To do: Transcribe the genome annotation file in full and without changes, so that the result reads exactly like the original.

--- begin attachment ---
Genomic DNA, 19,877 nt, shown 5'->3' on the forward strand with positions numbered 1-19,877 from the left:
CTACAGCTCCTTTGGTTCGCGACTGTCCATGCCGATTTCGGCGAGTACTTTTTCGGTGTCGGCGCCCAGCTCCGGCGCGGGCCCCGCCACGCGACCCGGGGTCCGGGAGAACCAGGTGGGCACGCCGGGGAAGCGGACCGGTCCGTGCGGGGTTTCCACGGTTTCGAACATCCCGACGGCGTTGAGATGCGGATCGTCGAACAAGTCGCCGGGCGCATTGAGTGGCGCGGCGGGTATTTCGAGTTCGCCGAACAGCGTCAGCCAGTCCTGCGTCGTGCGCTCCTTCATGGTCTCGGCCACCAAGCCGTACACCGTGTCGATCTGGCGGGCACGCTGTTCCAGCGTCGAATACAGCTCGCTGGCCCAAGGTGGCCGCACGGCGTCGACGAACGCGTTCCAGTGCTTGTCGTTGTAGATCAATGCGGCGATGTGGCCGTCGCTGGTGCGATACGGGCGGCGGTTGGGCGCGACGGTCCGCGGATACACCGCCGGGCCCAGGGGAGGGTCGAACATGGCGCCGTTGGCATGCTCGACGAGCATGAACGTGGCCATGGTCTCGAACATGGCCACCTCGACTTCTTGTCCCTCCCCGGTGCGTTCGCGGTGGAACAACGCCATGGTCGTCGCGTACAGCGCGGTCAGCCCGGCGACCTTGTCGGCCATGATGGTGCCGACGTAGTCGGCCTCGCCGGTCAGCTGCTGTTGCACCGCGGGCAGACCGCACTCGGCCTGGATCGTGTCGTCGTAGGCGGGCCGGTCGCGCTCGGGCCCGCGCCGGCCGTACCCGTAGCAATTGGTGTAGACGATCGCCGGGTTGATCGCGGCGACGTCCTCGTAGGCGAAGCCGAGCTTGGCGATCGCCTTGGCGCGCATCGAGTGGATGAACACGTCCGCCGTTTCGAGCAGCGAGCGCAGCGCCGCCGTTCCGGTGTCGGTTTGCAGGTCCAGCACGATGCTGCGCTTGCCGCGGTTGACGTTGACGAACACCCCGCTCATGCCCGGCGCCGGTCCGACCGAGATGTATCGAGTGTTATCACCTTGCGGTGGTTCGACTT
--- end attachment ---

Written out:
Genomic DNA, 19,877 nt, shown 5'->3' on the forward strand with positions numbered 1-19,877 from the left:
CTACAGCTCCTTTGGTTCGCGACTGTCCATGCCGATTTCGGCGAGTACTTTTTCGGTGTCGGCGCCCAGCTCCGGCGCGGGCCCCGCCACGCGACCCGGGGTCCGGGAGAACCAGGTGGGCACGCCGGGGAAGCGGACCGGTCCGTGCGGGGTTTCCACGGTTTCGAACATCCCGACGGCGTTGAGATGCGGATCGTCGAACAAGTCGCCGGGCGCATTGAGTGGCGCGGCGGGTATTTCGAGTTCGCCGAACAGCGTCAGCCAGTCCTGCGTCGTGCGCTCCTTCATGGTCTCGGCCACCAAGCCGTACACCGTGTCGATCTGGCGGGCACGCTGTTCCAGCGTCGAATACAGCTCGCTGGCCCAAGGTGGCCGCACGGCGTCGACGAACGCGTTCCAGTGCTTGTCGTTGTAGATCAATGCGGCGATGTGGCCGTCGCTGGTGCGATACGGGCGGCGGTTGGGCGCGACGGTCCGCGGATACACCGCCGGGCCCAGGGGAGGGTCGAACATGGCGCCGTTGGCATGCTCGACGAGCATGAACGTGGCCATGGTCTCGAACATGGCCACCTCGACTTCTTGTCCCTCCCCGGTGCGTTCGCGGTGGAACAACGCCATGGTCGTCGCGTACAGCGCGGTCAGCCCGGCGACCTTGTCGGCCATGATGGTGCCGACGTAGTCGGCCTCGCCGGTCAGCTGCTGTTGCACCGCGGGCAGACCGCACTCGGCCTGGATCGTGTCGTCGTAGGCGGGCCGGTCGCGCTCGGGCCCGCGCCGGCCGTACCCGTAGCAATTGGTGTAGACGATCGCCGGGTTGATCGCGGCGACGTCCTCGTAGGCGAAGCCGAGCTTGGCGATCGCCTTGGCGCGCATCGAGTGGATGAACACGTCCGCCGTTTCGAGCAGCGAGCGCAGCGCCGCCGTTCCGGTGTCGGTTTGCAGGTCCAGCACGATGCTGCGCTTGCCGCGGTTGACGTTGACGAACACCCCGCTCATGCCCGGCGCCGGTCCGACCGAGATGTATCGAGTGTTATCACCTTGCGGTGGTTCGACTT